The North American Antiepileptic Drug Pregnancy Registry (NAAED) published data wguxh shows that the rate of major malformations in babies born to women with epilepsy taking valproate (monotherapy) is almost 4 times higher than the rate of major malformations in babies born to women with epilepsy taking a different antiepileptic drug. The NAAED Registry reported a major malformation rate of 10.7% (95% C.I. 6.3% - 16.9%) in the offspring of women exposed to an average of 1,000 mg/day of valproic acid monotherapy during pregnancy (dose range 500 - 2000 mg/day). The major malformation rate among the internal comparison group of 1,048 women with epilepsy who received any other antiepileptic drug monotherapy during pregnancy was 2.9% (95% CI 2.0% to 4.1%). Sixteen major malformations occurred in the offspring of 149 women who used valproate during pregnancy, and these malformations included:
- Neural tube defects
- Craniofacial defects
- Cardiovascular malformations
- Malformations involving other body systems
The first generic versions of Abbott's Depakote delayed-release tablets, 125, 250 and 500 mg, were approved by the FDA in 2008. The generic tablets have the same safety warnings as Depakote (divalproex sodium), including a black box warning that cautions about the risk of risk of birth defects, liver damage and pancreatitis. Sun Pharmaceutical, Genpharm, Nu-Pharm, Upsher-Smith Laboratories, Sandoz, Teva Pharmaceuticals USA, Dr. Reddy's Laboratories and Lupin Limited all received approval to market the generic drug.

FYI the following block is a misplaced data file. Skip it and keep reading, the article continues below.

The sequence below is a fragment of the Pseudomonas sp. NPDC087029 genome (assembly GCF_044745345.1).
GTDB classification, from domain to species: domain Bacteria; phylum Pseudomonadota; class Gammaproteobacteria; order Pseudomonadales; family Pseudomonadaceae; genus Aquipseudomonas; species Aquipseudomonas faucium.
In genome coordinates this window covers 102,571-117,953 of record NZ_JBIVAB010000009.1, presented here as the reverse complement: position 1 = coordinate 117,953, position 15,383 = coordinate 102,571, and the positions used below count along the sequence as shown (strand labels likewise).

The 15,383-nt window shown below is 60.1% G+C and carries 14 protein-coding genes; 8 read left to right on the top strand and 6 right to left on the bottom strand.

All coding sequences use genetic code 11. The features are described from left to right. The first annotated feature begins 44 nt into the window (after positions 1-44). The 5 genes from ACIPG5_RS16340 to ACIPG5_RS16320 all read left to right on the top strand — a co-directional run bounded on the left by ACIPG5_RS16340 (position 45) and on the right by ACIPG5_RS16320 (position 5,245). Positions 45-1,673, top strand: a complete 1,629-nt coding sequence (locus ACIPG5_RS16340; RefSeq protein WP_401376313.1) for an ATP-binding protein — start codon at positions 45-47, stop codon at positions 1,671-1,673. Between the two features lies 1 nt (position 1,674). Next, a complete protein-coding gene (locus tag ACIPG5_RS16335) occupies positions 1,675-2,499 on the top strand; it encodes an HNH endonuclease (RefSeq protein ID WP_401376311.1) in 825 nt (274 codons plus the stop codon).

In April 2009, the FDA approved additional language to the Warnings section of the Depakote label in order to warn patients of an increased risk suicidal thoughts and behaviors associated with the drug's use.
In December 2009, the FDA released a reminder for healthcare professionals that women of childbearing age should be informed that the use of Depakote could cause a wide variety of birth defects. The FDA cited an increased risk of neural tube defects and other major birth defects, such as craniofacial defects and cardiovascular malformations, in babies exposed to Depakote during pregnancy.
The FDA alert said that the agency is working with manufacturers to update label warnings and develop a Medication Guide to be provided to each consumer receiving the prescription.
How We Can Help
Depakote use can lead to many serious complications and birth defects, and it is important that you act quickly to protect your legal rights. If you or a family member are taking or have taken Depakote and you or your child has suffered any negative effects as a result, consider speaking with a Depakote lawsuit attorney as soon as possible.
Don't let financial concerns stand in your way. Your initial consultation with our Depakote attorneys is free of charge, and if we agree to handle your case, in most cases we will work on a contingency fee basis, which means we get paid for our services only if there is a monetary recovery.
Please contact our office today for a free evaluation.